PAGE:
- A suit filed against Harvard in the 2007 suicide of Harvard student Johnny Edwards provides insight into the difficulties facing colleges in the diagnosis of, and prescription of medications for, A.D.H.D.
- Depression is a side-effect of Adderall abuse, and Edwards killed himself six months after his diagnosis, shortly after also being prescribed antidepressants.
- Among the accusations in his lawsuit, Edwards' father, John, argues that his son never had A.D.H.D. and that Harvard's diagnostic procedure and prescription of Adderall didn't meet medical standards.
- Though some colleges are cracking down on the diagnosis of A.D.H.D. and prescription of stimulants used to treat it, Harvard Student Health Services doesn't have a specific policy, and diagnosis of the condition and prescription of meds by a clinical nurse are both legal under Massachusetts law.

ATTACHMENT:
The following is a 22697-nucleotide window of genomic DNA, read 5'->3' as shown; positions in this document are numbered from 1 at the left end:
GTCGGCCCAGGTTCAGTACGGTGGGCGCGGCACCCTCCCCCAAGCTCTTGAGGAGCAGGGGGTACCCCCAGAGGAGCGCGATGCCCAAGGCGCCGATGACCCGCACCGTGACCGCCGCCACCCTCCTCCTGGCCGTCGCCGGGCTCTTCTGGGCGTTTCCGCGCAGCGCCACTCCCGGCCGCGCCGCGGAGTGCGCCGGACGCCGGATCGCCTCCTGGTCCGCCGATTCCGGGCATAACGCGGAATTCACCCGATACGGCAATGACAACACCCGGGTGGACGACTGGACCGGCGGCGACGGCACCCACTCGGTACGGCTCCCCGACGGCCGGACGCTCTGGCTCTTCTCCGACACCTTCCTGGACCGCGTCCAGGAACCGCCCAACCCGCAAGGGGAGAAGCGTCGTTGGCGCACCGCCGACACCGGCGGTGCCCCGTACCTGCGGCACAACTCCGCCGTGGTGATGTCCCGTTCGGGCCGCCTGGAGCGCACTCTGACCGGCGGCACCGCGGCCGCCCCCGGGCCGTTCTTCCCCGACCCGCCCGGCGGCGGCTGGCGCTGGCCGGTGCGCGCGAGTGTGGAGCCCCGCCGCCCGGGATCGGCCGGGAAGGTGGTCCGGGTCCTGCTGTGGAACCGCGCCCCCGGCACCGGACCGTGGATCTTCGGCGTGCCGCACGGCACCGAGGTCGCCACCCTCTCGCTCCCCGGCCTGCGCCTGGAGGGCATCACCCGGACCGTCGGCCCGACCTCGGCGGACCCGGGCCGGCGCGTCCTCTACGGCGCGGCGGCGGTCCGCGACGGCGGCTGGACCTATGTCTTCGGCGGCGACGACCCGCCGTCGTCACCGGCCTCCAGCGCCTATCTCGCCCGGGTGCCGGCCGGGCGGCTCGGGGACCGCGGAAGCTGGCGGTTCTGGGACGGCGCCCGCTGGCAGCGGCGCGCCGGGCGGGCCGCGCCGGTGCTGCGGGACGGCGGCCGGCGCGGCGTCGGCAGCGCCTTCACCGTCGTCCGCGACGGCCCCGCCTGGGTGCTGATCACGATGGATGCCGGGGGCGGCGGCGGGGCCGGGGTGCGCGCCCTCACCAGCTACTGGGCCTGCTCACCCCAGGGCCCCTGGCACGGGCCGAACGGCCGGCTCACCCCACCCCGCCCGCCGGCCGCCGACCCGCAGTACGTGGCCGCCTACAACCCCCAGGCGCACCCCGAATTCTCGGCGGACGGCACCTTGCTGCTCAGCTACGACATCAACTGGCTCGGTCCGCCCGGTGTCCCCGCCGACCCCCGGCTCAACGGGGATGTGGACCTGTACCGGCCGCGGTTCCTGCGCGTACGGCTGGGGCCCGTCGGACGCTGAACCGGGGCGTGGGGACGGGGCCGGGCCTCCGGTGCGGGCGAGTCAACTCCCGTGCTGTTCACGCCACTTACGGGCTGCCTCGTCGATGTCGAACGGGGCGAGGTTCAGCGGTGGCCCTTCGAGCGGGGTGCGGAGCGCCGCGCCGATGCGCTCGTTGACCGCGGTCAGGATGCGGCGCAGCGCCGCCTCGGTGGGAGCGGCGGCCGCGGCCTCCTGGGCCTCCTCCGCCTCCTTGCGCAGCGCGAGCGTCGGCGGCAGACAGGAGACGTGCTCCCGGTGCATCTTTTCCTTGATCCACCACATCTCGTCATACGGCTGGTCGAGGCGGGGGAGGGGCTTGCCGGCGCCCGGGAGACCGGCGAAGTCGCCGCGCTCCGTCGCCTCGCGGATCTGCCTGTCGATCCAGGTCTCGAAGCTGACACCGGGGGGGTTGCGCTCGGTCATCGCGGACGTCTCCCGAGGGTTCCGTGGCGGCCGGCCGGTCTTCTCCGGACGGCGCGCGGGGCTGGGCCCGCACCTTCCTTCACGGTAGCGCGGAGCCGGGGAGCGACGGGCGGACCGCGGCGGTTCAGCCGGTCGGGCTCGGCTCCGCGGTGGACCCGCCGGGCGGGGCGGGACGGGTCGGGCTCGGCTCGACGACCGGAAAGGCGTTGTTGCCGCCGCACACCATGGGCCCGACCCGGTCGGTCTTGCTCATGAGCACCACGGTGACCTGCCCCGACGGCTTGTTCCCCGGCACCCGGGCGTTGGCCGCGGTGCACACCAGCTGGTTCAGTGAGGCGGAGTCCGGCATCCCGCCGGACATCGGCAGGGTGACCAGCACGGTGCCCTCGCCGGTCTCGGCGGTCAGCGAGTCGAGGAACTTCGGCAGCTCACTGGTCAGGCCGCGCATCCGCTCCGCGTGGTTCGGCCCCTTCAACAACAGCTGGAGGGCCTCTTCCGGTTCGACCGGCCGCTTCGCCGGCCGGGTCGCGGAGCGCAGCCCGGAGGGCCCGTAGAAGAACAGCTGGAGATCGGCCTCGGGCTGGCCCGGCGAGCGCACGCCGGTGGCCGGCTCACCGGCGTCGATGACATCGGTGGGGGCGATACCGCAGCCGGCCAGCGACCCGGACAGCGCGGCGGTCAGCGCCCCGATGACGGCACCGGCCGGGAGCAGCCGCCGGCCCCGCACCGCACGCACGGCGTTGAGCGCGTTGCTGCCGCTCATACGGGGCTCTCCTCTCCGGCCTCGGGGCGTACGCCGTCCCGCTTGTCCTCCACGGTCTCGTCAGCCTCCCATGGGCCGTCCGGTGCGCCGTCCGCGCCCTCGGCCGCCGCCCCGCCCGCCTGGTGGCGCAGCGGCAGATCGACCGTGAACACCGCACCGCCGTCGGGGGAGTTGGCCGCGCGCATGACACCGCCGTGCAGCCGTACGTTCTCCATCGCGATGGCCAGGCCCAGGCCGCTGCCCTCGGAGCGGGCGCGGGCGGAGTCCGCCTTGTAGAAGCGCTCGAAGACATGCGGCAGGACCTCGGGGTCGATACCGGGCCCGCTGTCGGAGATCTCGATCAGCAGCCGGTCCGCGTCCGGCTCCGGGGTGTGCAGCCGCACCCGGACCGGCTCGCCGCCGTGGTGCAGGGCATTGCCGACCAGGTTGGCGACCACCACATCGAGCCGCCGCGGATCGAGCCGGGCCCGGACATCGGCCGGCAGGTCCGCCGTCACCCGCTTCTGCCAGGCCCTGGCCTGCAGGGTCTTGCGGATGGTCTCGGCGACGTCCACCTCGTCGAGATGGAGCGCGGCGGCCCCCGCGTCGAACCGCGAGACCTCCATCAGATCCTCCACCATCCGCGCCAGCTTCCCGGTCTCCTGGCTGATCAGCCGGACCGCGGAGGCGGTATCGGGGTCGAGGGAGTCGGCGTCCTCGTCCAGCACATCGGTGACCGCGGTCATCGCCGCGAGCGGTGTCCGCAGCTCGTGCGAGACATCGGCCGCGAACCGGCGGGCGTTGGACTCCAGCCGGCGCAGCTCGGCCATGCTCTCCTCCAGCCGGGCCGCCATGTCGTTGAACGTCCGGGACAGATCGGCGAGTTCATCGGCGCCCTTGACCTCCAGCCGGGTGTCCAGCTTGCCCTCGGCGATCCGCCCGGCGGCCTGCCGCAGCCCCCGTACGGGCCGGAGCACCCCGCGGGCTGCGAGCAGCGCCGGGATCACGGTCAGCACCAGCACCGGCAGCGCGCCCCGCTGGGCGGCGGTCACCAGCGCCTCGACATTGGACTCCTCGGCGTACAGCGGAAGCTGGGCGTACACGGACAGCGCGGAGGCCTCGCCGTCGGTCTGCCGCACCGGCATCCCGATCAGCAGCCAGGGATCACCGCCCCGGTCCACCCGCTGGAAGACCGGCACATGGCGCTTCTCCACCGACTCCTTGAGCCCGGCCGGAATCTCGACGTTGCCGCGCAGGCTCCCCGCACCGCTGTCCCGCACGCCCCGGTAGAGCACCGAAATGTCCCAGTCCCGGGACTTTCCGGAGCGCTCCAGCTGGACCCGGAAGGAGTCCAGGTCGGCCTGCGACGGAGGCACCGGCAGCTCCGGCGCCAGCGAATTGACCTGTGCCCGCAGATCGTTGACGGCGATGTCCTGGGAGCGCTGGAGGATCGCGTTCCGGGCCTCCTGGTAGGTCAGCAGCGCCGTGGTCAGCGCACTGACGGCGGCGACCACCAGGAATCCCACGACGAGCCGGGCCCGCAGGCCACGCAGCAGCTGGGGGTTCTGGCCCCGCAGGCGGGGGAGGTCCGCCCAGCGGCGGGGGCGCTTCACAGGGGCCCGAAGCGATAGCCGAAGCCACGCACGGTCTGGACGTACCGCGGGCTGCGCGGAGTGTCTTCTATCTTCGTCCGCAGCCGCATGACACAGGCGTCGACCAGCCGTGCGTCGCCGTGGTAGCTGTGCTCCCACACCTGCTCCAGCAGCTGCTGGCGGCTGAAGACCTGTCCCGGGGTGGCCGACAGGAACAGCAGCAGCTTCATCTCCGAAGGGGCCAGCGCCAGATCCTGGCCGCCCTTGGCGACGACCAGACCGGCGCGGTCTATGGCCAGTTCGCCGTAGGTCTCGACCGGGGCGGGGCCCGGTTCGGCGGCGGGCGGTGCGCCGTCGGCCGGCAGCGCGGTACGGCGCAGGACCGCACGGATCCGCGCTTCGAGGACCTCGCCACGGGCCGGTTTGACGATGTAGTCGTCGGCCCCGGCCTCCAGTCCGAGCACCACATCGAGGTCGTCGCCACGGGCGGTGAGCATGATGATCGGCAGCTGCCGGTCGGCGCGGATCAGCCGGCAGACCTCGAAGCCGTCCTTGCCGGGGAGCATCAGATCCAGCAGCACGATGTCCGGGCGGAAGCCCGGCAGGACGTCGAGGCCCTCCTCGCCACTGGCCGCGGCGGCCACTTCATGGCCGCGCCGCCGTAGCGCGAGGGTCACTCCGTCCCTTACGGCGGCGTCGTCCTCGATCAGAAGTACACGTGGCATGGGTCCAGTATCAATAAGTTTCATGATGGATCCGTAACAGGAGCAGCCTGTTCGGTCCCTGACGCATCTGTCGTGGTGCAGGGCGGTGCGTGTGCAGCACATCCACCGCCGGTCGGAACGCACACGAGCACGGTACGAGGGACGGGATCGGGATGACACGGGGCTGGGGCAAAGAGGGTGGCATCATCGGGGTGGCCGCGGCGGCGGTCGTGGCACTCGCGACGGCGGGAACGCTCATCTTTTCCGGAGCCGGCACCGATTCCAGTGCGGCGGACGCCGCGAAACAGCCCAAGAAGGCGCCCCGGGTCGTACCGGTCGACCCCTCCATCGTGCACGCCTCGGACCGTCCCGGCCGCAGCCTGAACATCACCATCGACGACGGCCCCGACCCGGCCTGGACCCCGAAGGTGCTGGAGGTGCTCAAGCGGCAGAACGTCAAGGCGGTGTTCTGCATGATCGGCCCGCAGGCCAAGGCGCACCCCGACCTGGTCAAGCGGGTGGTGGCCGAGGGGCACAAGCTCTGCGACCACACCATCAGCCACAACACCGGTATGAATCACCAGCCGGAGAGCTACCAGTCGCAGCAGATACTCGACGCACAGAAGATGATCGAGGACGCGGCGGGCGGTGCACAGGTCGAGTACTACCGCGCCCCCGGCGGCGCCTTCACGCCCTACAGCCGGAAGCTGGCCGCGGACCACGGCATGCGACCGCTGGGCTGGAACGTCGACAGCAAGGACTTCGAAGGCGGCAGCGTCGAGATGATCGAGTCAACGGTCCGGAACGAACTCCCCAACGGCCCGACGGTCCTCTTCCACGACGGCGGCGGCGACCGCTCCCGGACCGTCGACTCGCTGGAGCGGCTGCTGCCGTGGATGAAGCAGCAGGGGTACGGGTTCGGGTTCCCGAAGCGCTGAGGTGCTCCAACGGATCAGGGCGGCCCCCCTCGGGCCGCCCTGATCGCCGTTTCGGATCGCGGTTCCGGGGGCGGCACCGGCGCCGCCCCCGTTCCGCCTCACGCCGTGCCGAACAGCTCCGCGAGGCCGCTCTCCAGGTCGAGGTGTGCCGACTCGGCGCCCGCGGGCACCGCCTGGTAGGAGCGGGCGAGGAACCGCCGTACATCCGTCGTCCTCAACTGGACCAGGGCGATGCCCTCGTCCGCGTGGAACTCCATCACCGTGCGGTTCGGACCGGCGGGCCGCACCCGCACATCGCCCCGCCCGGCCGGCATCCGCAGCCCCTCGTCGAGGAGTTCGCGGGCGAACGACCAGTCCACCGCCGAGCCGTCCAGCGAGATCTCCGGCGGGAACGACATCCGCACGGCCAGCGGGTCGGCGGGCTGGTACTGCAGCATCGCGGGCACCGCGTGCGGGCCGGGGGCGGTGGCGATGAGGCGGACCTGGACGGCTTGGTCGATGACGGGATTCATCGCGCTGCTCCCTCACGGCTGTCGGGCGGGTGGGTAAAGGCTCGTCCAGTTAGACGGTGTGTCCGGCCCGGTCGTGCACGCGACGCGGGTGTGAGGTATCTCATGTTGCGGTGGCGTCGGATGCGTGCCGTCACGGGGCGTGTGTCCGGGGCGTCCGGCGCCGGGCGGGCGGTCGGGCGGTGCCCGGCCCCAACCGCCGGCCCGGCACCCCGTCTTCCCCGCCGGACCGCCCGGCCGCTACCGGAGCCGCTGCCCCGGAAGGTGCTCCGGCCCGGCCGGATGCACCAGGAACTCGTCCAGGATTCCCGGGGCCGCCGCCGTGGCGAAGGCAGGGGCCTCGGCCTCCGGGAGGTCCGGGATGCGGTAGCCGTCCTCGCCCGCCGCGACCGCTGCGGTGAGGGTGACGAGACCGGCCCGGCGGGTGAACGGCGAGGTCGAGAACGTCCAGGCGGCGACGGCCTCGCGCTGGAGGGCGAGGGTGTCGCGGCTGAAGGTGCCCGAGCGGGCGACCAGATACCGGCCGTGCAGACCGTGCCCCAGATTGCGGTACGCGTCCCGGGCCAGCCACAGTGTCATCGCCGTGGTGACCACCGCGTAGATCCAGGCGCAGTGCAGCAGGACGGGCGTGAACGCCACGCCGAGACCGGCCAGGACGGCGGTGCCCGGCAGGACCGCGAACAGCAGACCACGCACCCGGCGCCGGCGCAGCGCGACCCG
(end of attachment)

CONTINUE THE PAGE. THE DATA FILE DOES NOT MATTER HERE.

From the article:
... Harvard attests that Johnny Edwards’s care was “thorough and appropriate,” according to a university statement. The trial is scheduled to begin next February in Massachusetts Superior Court.
In pretrial testimony, Marianne Cannon, the clinical nurse specialist who initially evaluated Mr. Edwards, detailed why she made the diagnosis and wrote Adderall prescriptions, both legal under Massachusetts law. (Some states require doctors to perform those roles.) ...